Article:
Lauren Collins’ is a familiar face worldwide thanks to her work on Degrassi in many of its incarnations, The Best Years, Life with Derek and countless other TV shows and films.
She’s a highly regarded actress who literally grew up in front of your eyes. These days Collins is flexing new muscles, co-writing and co-producing films while continuing to act.
Her first short with partner Ben Lewis, called Zero Recognition is done and headed to TIFF.
It’s a clever tongue-in-cheek looks at a onetime child star who has a difficult relationship with her fame. But to start at the beginning, we asked Collins about her new role behind the scenes.
I am over the moon and pretty overwhelmed. I’ve been compiling schedules and trying to do it all. I used to be the actor and other people do that for you! It’s my first time. The real work starts.
So from child star to filmmaker, you now have three titles, actor, producer and co-writer.
I have a 50/50 partnership with Ben who shares the work and appears in the film. We’ve been friends for a long time and we wanted to do something together.
He’s an actor originally as well and both of us have been a part of other shorts where we saw people our age taking on more responsibility and putting hands into different pots. We thought we could do that too! Why not?
Why is it important for an actor to consider producing?
Getting work as an actor is hard. The biggest stars on the planet create their own work because they don’t always get the roles.
I know acting is still my first passion and what I feel I’m most suited to do but trying out these other things opened that door- I’m happy. Had it not been for the experience I’ve had onset and I’ve been lucky enough to have it, it would be more daunting.
That gave me the idea. Growing up on a set, for me the experience was incredible. I’m lucky I was able to do it here in Toronto. You don’t hear many cases of Canadian child actors losing their minds or falling off the earth.
That’s more typical in Hollywood and I’m thankful for that. I was incredibly lucky and started young and work came.
There are clearly positive and negative aspects to stardom and you would know. Zero Recognition takes a light hearted approach when a former child star – you – goes to meet an online date who doesn’t know “the big TV star”.
100% it taught me to be lighthearted while I was working on that. I was very clear that this was a satire. I don’t see myself that way, that’s where people get into trouble.
These cases of Lindsay Lohans of the world take themselves too seriously. Any kind of fame that I’ve experience is fleeting and you don’t know how long it will last. You have to enjoy it while you’re in it.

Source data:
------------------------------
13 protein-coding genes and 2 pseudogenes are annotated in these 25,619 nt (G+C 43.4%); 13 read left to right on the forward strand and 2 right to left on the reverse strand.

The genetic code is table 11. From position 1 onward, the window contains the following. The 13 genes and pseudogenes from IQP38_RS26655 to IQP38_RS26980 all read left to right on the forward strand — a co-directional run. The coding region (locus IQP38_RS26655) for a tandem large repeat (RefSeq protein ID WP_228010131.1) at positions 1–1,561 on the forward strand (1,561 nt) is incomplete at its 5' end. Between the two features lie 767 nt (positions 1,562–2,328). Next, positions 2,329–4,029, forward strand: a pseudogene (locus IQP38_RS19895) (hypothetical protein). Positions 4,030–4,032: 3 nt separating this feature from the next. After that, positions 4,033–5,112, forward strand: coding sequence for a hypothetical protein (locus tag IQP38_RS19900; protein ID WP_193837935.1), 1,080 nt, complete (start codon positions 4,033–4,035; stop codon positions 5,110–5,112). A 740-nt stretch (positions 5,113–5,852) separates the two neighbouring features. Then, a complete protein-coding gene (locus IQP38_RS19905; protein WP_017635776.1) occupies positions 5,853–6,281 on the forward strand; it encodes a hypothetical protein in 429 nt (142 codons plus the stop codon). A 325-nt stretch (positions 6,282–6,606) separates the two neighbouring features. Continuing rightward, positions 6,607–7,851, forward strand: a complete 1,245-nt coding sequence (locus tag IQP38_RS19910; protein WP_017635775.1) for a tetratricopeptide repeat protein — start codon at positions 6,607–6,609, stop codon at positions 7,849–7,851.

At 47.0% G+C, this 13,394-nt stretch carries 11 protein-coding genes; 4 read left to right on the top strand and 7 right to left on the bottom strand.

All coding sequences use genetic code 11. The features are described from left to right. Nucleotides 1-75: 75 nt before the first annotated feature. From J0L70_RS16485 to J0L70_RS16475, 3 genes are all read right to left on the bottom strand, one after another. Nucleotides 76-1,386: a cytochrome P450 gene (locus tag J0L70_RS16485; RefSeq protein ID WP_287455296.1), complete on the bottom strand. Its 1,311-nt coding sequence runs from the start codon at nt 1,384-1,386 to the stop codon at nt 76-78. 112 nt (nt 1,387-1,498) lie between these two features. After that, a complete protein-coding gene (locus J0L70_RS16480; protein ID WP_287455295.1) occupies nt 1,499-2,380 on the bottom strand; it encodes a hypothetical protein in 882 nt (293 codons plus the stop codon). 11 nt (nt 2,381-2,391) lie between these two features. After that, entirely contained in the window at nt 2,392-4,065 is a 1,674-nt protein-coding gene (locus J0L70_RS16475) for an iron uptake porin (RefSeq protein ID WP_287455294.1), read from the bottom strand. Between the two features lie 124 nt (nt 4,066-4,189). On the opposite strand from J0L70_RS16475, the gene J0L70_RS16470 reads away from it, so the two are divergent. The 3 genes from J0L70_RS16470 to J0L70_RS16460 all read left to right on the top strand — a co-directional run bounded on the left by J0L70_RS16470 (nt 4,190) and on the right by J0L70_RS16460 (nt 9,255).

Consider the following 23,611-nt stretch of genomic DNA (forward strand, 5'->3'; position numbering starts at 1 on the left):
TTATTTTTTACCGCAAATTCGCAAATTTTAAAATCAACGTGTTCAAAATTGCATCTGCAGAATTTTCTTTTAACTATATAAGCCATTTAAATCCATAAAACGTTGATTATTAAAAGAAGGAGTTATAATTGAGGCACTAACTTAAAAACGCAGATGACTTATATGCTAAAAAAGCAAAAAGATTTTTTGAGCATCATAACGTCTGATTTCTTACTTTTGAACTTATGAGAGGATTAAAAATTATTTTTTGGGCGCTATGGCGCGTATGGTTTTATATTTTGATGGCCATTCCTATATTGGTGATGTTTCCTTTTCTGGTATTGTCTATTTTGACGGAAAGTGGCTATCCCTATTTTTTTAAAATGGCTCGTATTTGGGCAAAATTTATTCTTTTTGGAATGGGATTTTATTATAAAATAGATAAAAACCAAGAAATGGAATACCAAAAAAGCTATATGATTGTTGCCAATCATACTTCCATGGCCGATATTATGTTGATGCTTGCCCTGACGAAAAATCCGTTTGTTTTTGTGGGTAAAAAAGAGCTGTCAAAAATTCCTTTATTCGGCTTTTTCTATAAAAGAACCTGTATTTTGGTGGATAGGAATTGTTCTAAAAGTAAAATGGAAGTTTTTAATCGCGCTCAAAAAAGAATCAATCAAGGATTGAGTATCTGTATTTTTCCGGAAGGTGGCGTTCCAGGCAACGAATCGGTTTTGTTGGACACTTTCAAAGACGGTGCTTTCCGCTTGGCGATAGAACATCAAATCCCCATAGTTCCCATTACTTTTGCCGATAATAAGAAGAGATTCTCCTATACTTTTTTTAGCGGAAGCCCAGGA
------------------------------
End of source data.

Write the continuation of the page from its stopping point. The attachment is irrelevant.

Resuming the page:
Also the people around me keep my feet on the ground. I have to look at fame as fleeting the last couple of years Degrassi was incredible.
I’m lucky and I’m well aware of that for doing it for two decades. Really I don’t remember life before being onset. All my formative years were onset.
You character in Zero Recognition is basically you, a former child star, albeit with a different name, with the same pre-existing fame. How was it playing “you”?
That was a conscious choice so people grasp that it’s heightened version of me. It is based on me. It’s not a real life situation but it’s inspired by things that have happened to me.
What is the most unusual thing that has happened to you in terms of being famous?
There have been a lot of weird things, the people who really feel they know you because you were on Degrassi for so long. It had such a realistic tone not like Gossip Girls or The OC which was unattainable.
That still happens to people who connected with you. Or they can’t place you. I’ve been in other countries like France and Israel and people come up to me and speak to me in their language because they know me somehow.
Is television still important to you now that you’re a filmmaker?
I put my faith in TV which has become this incredible space for female characters and especially older female characters. Look at the Emmys, Allison Janney, and Julia Louis-Dreyfus.
TV is certainly is my background and where I see my career blossoming the most. Based on the landscape right now, I’m happy to see the change.
In terms of films, the dynamics are so all over the place and that’s why so many brilliant actors are moving to television because it’s the opposite there.
I would love to continue making movies and my own movies and produce them, starting small and making my own things. I am realistic to a fault.
I think sometimes I have some jaded-ness but having spent so much time onsets and with a deep understanding of the industry, I wanted to take charge.
Are you excited to show Zero Recognition at TIFF?
We are! Ben and I are excited with our partnership. He’s so incredibly talented and his fingerprints are all over this project. We have another short we’re not in.
Ben’s directing and I will produce it in the next couple of month. We have a feature script we’re working on and hope to make connections at TIFF.
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